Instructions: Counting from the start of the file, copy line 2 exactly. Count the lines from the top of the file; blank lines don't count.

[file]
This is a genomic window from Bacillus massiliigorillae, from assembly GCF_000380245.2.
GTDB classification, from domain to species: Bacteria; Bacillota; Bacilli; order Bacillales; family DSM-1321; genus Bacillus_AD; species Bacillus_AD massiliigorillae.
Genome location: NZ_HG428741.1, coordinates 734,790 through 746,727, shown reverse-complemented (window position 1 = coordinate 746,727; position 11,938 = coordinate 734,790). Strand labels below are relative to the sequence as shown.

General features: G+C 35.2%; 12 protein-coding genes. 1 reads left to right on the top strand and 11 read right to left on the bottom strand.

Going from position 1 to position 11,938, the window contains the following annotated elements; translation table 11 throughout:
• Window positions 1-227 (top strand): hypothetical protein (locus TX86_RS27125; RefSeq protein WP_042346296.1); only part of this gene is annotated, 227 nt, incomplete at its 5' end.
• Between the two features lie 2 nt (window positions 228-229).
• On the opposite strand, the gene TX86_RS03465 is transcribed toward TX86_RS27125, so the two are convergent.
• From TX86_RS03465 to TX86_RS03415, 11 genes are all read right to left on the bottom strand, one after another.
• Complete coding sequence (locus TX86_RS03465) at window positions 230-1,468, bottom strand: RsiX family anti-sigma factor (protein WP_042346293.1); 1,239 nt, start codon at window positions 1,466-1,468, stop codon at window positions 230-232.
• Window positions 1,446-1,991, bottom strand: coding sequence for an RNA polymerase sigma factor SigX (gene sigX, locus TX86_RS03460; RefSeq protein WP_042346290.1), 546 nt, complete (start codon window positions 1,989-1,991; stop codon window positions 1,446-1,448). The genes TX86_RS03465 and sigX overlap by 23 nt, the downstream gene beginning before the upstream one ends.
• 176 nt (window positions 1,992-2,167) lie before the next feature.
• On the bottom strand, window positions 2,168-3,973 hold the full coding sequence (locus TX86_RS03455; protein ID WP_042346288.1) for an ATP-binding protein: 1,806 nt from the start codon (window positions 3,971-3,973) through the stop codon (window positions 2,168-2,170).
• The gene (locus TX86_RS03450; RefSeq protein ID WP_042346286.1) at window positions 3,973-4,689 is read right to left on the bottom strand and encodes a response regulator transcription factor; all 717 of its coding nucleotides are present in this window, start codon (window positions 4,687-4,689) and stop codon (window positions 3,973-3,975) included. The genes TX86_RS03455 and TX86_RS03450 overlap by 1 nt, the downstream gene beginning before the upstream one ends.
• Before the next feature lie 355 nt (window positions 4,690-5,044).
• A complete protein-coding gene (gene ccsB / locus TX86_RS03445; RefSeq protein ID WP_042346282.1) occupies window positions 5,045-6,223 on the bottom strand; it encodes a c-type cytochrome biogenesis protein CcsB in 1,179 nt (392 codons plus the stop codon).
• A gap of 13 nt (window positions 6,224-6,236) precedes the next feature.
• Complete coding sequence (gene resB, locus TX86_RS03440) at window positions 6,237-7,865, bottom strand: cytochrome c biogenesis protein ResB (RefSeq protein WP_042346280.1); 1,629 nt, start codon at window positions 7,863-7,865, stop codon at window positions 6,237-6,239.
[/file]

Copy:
GTDB classification, from domain to species: Bacteria; Bacillota; Bacilli; order Bacillales; family DSM-1321; genus Bacillus_AD; species Bacillus_AD massiliigorillae.